Even though I know that egg laying is unpredictable at this time of year, it’s always a bit disappointing when I lift the lid of the nesting box and there’s only one. An egg from Carol. She is firing on all cylinders now and producing one egg a day, the maximum that a domestic hen can produce.
“What’s going on with the other four chickens?” I think as I stump back through the garden in my dressing gown and wellies.
The other four chickens are elderly maidens, well into their third year. I know that after two years egg production diminishes but somehow I hoped that the organic food and beautiful adornments in the pen might make a difference. Of course they don’t. As the years roll by, the chickens will produce fewer and fewer eggs until they go to that great pecking ground in the sky.
The pretty white bantams, have never been very obliging on the egg laying front. In their prime, they probably only laid two or three eggs a week. They are not a laying strain and we knew this when we bought them. But we have discovered that they are very photogenic and are happy to model endlessly.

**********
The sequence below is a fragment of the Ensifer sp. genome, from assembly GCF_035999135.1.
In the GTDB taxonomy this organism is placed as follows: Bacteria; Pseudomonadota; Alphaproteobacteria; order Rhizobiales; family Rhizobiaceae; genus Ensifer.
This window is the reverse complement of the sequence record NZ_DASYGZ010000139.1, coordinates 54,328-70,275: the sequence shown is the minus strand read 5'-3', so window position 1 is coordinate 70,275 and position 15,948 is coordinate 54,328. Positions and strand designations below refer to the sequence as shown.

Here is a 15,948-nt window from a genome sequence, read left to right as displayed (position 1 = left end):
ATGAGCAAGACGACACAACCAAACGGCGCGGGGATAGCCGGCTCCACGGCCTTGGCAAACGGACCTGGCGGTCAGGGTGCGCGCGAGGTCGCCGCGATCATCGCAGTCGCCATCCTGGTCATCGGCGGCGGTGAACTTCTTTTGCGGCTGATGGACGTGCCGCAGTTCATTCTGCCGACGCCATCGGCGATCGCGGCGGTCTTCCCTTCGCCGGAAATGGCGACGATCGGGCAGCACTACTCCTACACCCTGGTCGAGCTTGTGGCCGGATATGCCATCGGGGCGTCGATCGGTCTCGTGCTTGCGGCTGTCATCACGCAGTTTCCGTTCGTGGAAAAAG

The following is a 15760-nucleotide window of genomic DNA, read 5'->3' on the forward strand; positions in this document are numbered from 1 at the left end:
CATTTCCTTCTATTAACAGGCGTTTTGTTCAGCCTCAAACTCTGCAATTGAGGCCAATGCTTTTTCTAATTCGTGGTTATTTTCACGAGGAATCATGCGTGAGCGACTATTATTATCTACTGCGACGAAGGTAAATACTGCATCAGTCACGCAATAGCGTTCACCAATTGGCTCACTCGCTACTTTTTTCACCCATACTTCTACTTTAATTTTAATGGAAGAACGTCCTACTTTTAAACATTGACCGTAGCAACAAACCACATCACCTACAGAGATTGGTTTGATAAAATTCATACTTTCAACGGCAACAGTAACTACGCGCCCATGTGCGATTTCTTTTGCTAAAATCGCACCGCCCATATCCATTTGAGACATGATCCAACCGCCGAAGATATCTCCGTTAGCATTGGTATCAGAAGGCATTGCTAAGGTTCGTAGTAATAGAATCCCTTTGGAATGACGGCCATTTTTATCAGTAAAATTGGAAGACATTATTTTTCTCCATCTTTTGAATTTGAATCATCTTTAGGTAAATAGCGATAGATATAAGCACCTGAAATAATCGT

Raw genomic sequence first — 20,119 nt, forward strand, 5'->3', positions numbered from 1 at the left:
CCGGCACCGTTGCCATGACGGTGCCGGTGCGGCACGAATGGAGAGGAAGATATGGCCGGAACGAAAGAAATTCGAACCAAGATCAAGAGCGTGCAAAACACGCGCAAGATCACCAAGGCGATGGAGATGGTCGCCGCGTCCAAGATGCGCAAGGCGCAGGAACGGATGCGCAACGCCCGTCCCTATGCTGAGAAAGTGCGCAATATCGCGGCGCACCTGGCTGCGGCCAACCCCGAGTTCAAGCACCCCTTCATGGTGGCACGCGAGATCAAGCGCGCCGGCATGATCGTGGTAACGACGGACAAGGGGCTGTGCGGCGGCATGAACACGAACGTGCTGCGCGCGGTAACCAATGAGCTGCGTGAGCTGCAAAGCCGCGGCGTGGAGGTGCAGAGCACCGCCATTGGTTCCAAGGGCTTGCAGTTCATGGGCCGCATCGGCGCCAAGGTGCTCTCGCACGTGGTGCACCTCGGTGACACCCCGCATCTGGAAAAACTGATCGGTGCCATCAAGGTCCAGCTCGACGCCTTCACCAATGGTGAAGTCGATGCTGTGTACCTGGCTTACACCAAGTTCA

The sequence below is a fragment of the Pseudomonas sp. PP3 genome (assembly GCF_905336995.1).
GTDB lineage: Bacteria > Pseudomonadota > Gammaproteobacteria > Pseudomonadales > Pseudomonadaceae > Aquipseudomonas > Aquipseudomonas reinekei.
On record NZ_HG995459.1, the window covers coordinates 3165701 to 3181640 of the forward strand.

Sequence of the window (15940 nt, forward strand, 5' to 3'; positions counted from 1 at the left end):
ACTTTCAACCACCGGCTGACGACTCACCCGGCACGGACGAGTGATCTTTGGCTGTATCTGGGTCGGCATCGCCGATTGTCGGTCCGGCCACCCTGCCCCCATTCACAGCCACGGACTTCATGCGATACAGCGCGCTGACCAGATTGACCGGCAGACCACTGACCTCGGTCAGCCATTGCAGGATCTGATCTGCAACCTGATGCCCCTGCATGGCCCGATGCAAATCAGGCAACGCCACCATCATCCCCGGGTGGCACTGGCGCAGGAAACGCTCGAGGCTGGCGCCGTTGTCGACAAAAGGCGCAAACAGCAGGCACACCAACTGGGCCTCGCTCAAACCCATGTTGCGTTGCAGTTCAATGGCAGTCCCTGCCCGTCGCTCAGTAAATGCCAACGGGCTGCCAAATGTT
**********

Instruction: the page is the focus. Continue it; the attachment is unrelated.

I’ve been checking the hen’s combs. A pink comb indicates that a chicken is going broody, and will not lay. They are all a bright vibrant red, including Mrs Boss (this chicken won The Broodiest of all Known Chickens Award 2004, 2005 and 2006).
So you can imagine my delight when I lifted the roof of the nesting box this morning and found two small eggs nestling beside Carol’s large speckled brown one. I sprang back to the kitchen to make the perfect breakfast omelette.
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